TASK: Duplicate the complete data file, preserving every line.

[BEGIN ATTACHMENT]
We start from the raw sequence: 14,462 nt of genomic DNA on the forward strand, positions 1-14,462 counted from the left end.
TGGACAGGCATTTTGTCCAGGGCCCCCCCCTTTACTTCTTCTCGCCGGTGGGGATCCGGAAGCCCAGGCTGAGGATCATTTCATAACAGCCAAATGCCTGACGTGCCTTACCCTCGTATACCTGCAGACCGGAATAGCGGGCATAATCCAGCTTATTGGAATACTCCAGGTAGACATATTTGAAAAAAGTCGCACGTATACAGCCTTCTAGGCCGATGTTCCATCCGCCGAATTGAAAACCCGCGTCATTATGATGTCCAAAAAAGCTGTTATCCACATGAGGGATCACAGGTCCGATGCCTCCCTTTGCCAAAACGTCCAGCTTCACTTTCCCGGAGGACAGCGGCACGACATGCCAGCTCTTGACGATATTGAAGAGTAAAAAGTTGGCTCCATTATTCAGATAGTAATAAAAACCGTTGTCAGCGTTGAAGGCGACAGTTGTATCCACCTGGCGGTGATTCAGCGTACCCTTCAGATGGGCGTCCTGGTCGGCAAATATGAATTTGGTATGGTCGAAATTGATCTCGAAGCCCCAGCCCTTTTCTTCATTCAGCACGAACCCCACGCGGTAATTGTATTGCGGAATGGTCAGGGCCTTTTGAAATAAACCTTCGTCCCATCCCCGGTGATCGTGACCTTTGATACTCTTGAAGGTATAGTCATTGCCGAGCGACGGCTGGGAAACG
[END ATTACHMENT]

We start from the raw sequence: 14,462 nt of genomic DNA on the forward strand, positions 1-14,462 counted from the left end.
TGGACAGGCATTTTGTCCAGGGCCCCCCCCTTTACTTCTTCTCGCCGGTGGGGATCCGGAAGCCCAGGCTGAGGATCATTTCATAACAGCCAAATGCCTGACGTGCCTTACCCTCGTATACCTGCAGACCGGAATAGCGGGCATAATCCAGCTTATTGGAATACTCCAGGTAGACATATTTGAAAAAAGTCGCACGTATACAGCCTTCTAGGCCGATGTTCCATCCGCCGAATTGAAAACCCGCGTCATTATGATGTCCAAAAAAGCTGTTATCCACATGAGGGATCACAGGTCCGATGCCTCCCTTTGCCAAAACGTCCAGCTTCACTTTCCCGGAGGACAGCGGCACGACATGCCAGCTCTTGACGATATTGAAGAGTAAAAAGTTGGCTCCATTATTCAGATAGTAATAAAAACCGTTGTCAGCGTTGAAGGCGACAGTTGTATCCACCTGGCGGTGATTCAGCGTACCCTTCAGATGGGCGTCCTGGTCGGCAAATATGAATTTGGTATGGTCGAAATTGATCTCGAAGCCCCAGCCCTTTTCTTCATTCAGCACGAACCCCACGCGGTAATTGTATTGCGGAATGGTCAGGGCCTTTTGAAATAAACCTTCGTCCCATCCCCGGTGATCGTGACCTTTGATACTCTTGAAGGTATAGTCATTGCCGAGCGACGGCTGGGAAACG